Obama didn’t help matters in the year to come. While he has brought his substantial political skills to bear on his presidential campaigns, he has remained detached from the midterm elections in 2010 and 2014, insisting last month that his policies would speak for themselves. But by withdrawing from the struggle—and not attempting to frame the 2010 or 2014 elections—Obama allowed voters to blame him and the Democrats for whatever continues to ail America.


We have been told that the GOP ran on nothing and that the party has no mandate. In truth, the congressional GOP has an identifiable record: unremitting opposition to Obama. Apparently, the electorate wanted more of that.

The Republicans got nothing but rewards for obstructionism. No Contract with America was needed. The 2014 electorate was willing to hire the Republicans like day laborers: Pull up, hop in. No, I don’t need your C.V. You castrate pigs? Great, you got a job.

You can blame the map, blame the 2010 Tea Party wave of gerrymandering, or blame old white people. Obama was supposed to be a liberal Reagan, reversing 30 years of moderate to conservative governance. But Obama’s historic elections had no effect on the midterm electorate which now has a 20-year bias toward the GOP. The rollout of ObamaCare with politically convenient delays and triggers over a period of years seems to have spread the damage from the expected fallout rather than contained it.


There are many things that have gone wrong politically for President Obama since 2009, but a not-insignificant part of the problem is the failure of imagination that the foregoing represents. This White House has long believed — and been encouraged in that belief by center-left pundits — that its policy agenda is actually radically moderate, even Rockefeller Republican, rather than remotely left-wing. (We took some early-1990s Republican ideas for the design of Obamacare! Our gun control agenda polls well! Etc.) Meanwhile, many of the administration’s critics in the commentariat have long taken as a given that the only way for Obama to move closer to the political middle is to be more aggressively Bloombergist — by, say, coming out explicitly in favor of Bowles-Simpson, or some other grand bargain on the deficit; by pushing harder (in some unspecified way) on immigration reform; and so on.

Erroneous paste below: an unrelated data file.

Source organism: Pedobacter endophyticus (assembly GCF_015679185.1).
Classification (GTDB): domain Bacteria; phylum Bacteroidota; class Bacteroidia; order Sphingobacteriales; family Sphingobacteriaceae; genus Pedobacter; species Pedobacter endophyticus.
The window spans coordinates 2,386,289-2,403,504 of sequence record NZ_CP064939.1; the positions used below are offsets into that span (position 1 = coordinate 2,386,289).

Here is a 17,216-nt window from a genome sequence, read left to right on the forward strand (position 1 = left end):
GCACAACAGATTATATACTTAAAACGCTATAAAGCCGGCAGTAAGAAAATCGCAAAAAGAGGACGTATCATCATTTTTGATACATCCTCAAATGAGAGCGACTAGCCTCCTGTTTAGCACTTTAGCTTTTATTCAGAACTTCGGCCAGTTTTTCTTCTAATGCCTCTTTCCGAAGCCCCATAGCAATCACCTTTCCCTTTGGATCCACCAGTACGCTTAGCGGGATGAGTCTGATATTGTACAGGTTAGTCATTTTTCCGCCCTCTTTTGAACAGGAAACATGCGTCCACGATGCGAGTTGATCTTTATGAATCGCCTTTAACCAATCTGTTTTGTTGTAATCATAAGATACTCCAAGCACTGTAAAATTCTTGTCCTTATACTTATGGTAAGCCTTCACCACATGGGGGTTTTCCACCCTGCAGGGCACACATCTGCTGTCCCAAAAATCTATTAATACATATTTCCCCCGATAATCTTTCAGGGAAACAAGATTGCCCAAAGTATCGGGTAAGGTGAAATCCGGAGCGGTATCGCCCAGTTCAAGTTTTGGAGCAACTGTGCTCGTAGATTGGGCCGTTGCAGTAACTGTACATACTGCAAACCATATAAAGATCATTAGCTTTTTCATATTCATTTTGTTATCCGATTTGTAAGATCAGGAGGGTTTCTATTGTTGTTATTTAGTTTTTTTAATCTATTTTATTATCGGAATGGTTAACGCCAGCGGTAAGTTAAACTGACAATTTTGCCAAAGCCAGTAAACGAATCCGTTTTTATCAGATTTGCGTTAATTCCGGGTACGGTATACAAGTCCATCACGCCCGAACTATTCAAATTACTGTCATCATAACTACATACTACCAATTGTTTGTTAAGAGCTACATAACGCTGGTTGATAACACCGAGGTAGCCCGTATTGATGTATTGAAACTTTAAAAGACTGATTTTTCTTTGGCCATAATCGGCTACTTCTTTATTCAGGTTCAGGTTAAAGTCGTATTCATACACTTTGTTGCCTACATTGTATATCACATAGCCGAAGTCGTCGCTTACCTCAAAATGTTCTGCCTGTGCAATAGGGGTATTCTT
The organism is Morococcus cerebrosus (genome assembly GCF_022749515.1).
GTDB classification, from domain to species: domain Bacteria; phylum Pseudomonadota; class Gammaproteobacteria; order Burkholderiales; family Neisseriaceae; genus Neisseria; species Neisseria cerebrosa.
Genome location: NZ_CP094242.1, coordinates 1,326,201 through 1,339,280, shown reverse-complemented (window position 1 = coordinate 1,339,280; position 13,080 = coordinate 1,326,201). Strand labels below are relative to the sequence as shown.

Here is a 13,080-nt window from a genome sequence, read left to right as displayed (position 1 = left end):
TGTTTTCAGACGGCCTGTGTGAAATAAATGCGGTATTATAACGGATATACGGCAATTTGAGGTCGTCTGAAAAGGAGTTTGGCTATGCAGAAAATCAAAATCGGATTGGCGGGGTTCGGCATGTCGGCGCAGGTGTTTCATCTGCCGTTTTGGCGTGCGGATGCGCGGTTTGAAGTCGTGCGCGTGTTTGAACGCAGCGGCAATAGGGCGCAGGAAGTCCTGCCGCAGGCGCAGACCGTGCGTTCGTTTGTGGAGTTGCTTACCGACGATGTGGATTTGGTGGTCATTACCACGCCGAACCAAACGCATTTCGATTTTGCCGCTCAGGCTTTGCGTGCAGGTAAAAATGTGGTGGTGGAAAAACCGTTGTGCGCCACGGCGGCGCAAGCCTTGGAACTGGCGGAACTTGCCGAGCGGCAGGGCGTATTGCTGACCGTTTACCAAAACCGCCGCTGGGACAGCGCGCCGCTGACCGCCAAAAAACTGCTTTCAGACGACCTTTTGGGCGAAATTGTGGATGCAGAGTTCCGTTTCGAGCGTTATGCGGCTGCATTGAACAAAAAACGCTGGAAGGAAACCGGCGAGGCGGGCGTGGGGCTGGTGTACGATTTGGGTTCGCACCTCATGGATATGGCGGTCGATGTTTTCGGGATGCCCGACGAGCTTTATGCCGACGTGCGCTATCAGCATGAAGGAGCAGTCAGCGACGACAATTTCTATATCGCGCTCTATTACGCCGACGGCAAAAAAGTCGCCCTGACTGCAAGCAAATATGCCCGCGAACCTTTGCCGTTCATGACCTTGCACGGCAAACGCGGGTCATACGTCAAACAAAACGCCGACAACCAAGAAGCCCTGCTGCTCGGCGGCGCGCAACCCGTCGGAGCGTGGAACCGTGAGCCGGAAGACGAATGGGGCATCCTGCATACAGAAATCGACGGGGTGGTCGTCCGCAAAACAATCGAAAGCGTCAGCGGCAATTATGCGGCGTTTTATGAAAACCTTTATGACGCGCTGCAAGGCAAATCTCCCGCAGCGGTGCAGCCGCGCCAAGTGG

This combination — an administration confident that it’s already being as bipartisan as possible; a chorus of critics for whom bipartisanship just means grand bargains on taxes and comprehensive cheap-labor bills  — has become a kind of straitjacket for a president who once, long ago and far away, seemed like he actually had a little more political imagination than that.


That “coalition of the ascendant” that the Democrats thought they had assembled only seems to exist in years that are divisible by four. The rising number of nonwhite voters, decreased churchgoing and liberalism among college-educated professionals may over time make the country more Democratic. But for now, the coalition is intermittent and unstable